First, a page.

Josephine Perry provides four key strategies for developing mental robustness in athletes MORE
Mental strength: performing under pressure
When you can manage your emotions, you can perform at your best
By George Karseras, senior consultant at Sporting Bodymind, the UK’s first sports psychology consultancy
At Sporting Bodymind we help our clients develop mental fitness. At the top level it is not your physical or technical expertise which separates you from the competition but your mental toughness. To be outstanding you have to hold your nerve, perform under the most intense pressure, and consistently turn it on even when you don’t feel at your best. Mental toughness is what makes Michael Jordan and Pete Sampras so special. These athletes know their real battle is not so much on the court, but inside their heads. You absolutely must manage your mental side if you want to be the best.
Given that mental strength is so vital, I find it truly amazing that it is so neglected in training routines. If you are one of those athletes who spends all your training time on technique and fitness while paying no attention to your mental side, you are doing yourself a serious disservice. We know from countless studies that mental skills are acquirable and you can, with practice, learn to perform mentally. You can improve your confidence, concentration, motivation and anxiety levels if you chose to. At Sporting Bodymind we show you how.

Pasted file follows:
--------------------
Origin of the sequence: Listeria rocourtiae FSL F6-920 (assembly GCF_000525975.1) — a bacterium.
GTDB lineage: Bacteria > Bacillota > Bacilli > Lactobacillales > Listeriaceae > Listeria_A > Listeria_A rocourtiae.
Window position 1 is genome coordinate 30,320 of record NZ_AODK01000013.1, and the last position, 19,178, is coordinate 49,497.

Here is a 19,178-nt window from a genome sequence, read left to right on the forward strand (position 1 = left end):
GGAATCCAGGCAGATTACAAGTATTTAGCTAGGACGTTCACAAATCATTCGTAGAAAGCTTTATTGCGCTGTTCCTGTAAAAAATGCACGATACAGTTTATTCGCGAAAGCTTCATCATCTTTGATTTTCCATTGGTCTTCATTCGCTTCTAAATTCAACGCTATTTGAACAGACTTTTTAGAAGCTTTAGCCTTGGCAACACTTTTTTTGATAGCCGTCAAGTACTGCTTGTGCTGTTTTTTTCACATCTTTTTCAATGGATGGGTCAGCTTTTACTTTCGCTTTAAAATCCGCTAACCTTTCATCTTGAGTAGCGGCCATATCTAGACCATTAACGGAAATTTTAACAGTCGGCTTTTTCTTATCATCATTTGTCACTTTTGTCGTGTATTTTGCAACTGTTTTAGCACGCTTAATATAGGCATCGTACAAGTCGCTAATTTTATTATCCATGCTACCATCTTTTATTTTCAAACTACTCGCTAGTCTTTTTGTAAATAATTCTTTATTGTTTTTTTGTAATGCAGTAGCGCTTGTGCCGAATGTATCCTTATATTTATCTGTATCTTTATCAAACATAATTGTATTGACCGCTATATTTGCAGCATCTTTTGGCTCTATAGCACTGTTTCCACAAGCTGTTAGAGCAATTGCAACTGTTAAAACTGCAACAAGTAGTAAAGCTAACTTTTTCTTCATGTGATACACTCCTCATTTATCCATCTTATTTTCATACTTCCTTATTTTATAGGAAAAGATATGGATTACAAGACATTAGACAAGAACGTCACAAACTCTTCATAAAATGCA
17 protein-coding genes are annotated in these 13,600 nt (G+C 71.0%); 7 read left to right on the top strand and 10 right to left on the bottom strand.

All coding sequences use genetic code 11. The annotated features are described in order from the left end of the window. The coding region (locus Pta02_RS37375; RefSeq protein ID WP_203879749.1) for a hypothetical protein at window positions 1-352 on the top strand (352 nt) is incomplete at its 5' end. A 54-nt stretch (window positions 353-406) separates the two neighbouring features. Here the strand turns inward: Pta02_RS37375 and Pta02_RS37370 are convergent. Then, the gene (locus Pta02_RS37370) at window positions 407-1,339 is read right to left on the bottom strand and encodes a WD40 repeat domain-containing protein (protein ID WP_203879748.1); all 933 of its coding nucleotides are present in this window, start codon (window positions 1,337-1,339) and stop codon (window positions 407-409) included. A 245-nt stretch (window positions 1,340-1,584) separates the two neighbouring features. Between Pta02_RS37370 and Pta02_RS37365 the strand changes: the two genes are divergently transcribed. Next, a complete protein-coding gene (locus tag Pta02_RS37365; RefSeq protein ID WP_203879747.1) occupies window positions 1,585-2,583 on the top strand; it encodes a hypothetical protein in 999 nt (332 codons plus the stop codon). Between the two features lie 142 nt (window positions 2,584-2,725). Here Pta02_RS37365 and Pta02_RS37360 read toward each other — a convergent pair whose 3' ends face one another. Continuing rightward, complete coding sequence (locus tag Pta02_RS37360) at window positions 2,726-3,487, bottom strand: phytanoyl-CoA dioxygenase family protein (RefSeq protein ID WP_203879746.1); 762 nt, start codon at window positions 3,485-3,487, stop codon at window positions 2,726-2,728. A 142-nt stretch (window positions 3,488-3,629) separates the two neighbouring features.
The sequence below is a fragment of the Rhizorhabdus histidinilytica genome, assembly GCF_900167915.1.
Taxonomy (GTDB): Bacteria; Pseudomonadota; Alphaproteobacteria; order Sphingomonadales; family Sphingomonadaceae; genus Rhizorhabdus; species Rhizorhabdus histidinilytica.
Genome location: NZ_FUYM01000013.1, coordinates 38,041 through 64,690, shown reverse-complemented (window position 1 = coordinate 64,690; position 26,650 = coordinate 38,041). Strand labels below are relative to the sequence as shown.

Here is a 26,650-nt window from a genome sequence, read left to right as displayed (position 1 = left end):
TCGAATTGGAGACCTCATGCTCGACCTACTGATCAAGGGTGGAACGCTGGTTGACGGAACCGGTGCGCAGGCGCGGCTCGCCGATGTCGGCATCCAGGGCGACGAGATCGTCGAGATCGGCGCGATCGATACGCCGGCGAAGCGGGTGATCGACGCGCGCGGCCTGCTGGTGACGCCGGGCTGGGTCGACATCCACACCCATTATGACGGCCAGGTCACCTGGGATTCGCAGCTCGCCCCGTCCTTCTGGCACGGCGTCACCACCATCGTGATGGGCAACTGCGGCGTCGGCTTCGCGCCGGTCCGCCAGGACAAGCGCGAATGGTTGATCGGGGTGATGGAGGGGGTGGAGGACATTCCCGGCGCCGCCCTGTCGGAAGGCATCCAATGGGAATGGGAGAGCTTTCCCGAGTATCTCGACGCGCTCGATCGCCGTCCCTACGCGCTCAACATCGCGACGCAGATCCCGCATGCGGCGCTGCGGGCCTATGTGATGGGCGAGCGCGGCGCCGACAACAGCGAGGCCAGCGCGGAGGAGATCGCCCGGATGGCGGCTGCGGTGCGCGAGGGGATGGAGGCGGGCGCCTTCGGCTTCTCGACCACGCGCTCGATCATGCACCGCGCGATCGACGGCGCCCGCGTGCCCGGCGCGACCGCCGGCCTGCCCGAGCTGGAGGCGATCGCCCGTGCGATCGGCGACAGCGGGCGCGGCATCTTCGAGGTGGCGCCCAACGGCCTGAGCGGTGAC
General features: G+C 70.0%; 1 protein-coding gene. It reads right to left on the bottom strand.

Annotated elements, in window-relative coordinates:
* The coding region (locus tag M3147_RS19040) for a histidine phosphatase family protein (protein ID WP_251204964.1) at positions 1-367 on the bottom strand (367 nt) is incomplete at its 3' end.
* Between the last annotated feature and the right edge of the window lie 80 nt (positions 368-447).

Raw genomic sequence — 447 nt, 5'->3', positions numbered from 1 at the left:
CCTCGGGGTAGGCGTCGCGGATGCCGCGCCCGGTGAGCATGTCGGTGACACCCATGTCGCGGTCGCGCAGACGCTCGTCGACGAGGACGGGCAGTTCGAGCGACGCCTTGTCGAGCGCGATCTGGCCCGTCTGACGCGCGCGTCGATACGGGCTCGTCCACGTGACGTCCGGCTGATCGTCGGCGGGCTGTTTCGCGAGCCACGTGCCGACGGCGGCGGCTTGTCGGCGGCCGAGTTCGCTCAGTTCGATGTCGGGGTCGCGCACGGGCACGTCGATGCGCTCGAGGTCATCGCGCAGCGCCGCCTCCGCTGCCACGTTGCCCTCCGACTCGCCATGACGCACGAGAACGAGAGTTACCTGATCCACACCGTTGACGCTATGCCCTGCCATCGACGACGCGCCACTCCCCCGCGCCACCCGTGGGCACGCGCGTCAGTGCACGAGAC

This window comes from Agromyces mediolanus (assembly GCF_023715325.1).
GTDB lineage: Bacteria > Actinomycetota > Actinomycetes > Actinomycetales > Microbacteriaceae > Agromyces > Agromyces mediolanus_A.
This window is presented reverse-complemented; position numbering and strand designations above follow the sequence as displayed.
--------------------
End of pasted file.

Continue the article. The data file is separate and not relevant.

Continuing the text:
Four important principles
Feelings affect your performance. Whether you are aware of them or not, how you feel affects how you perform. Feelings are based on what you imagine or interpret from an event and not from the event itself. Two players appearing in the Wimbledon final for the first time will imagine different things about the match. One might imagine she will be unable to play well in such a big final. This player is likely to feel nervous and uncertain and her performance will be poor. The other might imagine it as the experience of a lifetime for her to go out and enjoy – she might feel liberated and relaxed and her play is likely to reflect these emotions. The same event evokes two different responses which result in two very different performances.The message here is very simple – learn how to change your interpretations and you learn how to manage your emotions. When you can manage your emotions you can perform at your best.
The mind and the body are inextricable linked – how you feel physically affects how you feel emotionally. This means that we can improve our mental performance using physical interventions (relaxation exercises) and vice versa.
You operate within a system – your performance is just a symptom or outcome of how your system operates. The parts of your system are all interrelated. A cricket player’s confidence may be affected by his technique, which may be affected by his fitness, which may be affected by his lifestyle which may be affected by his time management. It is always more potent to look to remedy the underlying causes of a problem than the symptom itself. If Alan Shearer is not scoring goals, the problem might lie not with him but with the midfield who are not creating chances for him ( a moot point in this case). In situations where your performance was greatly influenced by your relationship with another person, I would conduct a pairs session with you and this person (coach or parent).
As humanistic psychologists, we believe that under the right circumstances you will want to reach your potential. Our focus is not just on your performance but also on your welfare. Often the two are linked. You can divide mental skills training into two approaches: individual work and group work. A standard programme for both may last for a minimum of six weeks with sessions of 60-90 minutes.